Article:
49-In-115 S.A.Cox 1972 0.87 B.Holmqvist 1969 3.0, 4.0, 7.05, 8.05
A.B.Smith 1984 3.05, 3.75 R.L.Becker 1966 3.2
S.Chiba 1990 4.5, 5.0, 5.9, 7.14, 8.03, J.C.Ferrer 1977 11.0
9.06, 9.99
J.O.Elliot 1956 14.0 L.F.Hansen 1985 14.6
50-Sn-120 S.Tanaka 1972 1.52, 2.05, 2.57, 3.08 C.Budtz-Jorgense 1984 3.0, 3.2, 3.4, 3.6, 3.8, 4.0
R.M.Wilenzick 1965 6.04 P.P.Guss 1989 9.94, 13.92, 16.91
J.Rapaport 1980 11.0 T.P.Stuart 1962 24.0
E.L.Hjort 1994 65.0
79-Au-197 R.B.Day 1965 0.5, 2.5 F.T.Kuchnir 1968 0.6, 1.6
S.A.Cox 1972 0.878, 2.0 A.B.Smith 2005 4.51, 5.51, 6.51, 7.51, 8.41, 9.99
S.C.Buccino 1966 5 M.A.Etemad 1973 7
B.Holmqvist 1971 8.05 L.F.Hansen 1985 14.6
82-Pb-208 V.M.Morozov 1972 1.8 J.R.M.Annand 1985 4.0, 5.0, 6,7
D.Schmidt 1996 7.93, 8.98, 9.87, 10.96, 11.92, W.E.Kinney 1974 8.5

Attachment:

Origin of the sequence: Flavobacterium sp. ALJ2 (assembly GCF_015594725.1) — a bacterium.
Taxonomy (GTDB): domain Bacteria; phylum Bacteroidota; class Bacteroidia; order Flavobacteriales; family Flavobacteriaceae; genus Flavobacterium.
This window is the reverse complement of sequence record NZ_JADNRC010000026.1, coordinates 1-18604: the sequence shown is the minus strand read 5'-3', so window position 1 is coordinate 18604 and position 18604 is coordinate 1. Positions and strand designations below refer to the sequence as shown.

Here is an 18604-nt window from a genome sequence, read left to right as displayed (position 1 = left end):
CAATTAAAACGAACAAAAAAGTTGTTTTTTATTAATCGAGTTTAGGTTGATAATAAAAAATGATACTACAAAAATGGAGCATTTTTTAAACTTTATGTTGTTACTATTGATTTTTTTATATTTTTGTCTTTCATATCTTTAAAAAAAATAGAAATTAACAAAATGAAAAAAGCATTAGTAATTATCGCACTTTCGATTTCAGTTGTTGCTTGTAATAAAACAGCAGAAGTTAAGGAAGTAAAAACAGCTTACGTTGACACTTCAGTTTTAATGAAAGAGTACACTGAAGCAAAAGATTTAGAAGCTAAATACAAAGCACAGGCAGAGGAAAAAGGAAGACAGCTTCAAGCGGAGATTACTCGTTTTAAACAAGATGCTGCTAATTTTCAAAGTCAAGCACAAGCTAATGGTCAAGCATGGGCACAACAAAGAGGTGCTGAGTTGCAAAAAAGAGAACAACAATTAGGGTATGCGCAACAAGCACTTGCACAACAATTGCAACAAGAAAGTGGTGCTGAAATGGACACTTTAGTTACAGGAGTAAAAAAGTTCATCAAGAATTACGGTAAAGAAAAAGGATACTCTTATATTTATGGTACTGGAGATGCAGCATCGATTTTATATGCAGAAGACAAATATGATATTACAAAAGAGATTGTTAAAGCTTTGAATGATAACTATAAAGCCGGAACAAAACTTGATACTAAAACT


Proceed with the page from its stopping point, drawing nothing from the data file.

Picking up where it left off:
13.12, 14.23
J.Rapaport 1978 11.0, 26.0 A.Takahashi 1987 14.1
R.W.Finlay 1984 20.0, 22.0, 24.0 R.P.Devito 1980 30.3, 40.0
M.Ibaraki 2002 55, 65.0, 75.0 A.Bratenahl 1950 84.0
J.H.Osborne 2004 85.0, 95.0, 107.0, 127.5, 155.0, A.Oehrn 2008 96.0
185.0, 225.0
C.P.Van.Zyl 1956 136.0
83-Bi-209 N.Olsson 1982 1.48, 1.97, 2.23, 3.05 J.R.M.Annand 1985 4.0, 5.0, 5.5, 6.5, 7.0
R.K.Das 1990 7.5, 8.0, 9.0, 10.0, 11.0, N.Olsson 1987 21.6
12.0, 20.0, 24.0
Table 2: The database for neutron elastic scattering (continued)

iv.4.1 The neutron total cross section

The calculated neutron total cross sections of C, Fe and Pb are compared with the experimental data and the results of KD potential in Figs. 3, 4 and 5. Within the scope of application (E 30 MeV), a satisfactory prediction is obtained for light nucleus C. Because more Ramsauer-like structures appear for the heavy nuclei, the data quality of prediction decrease with increasing mass number. The cross sections are underestimated in this work. The most deviation between experimental data and calculation reaches 10% for Pb.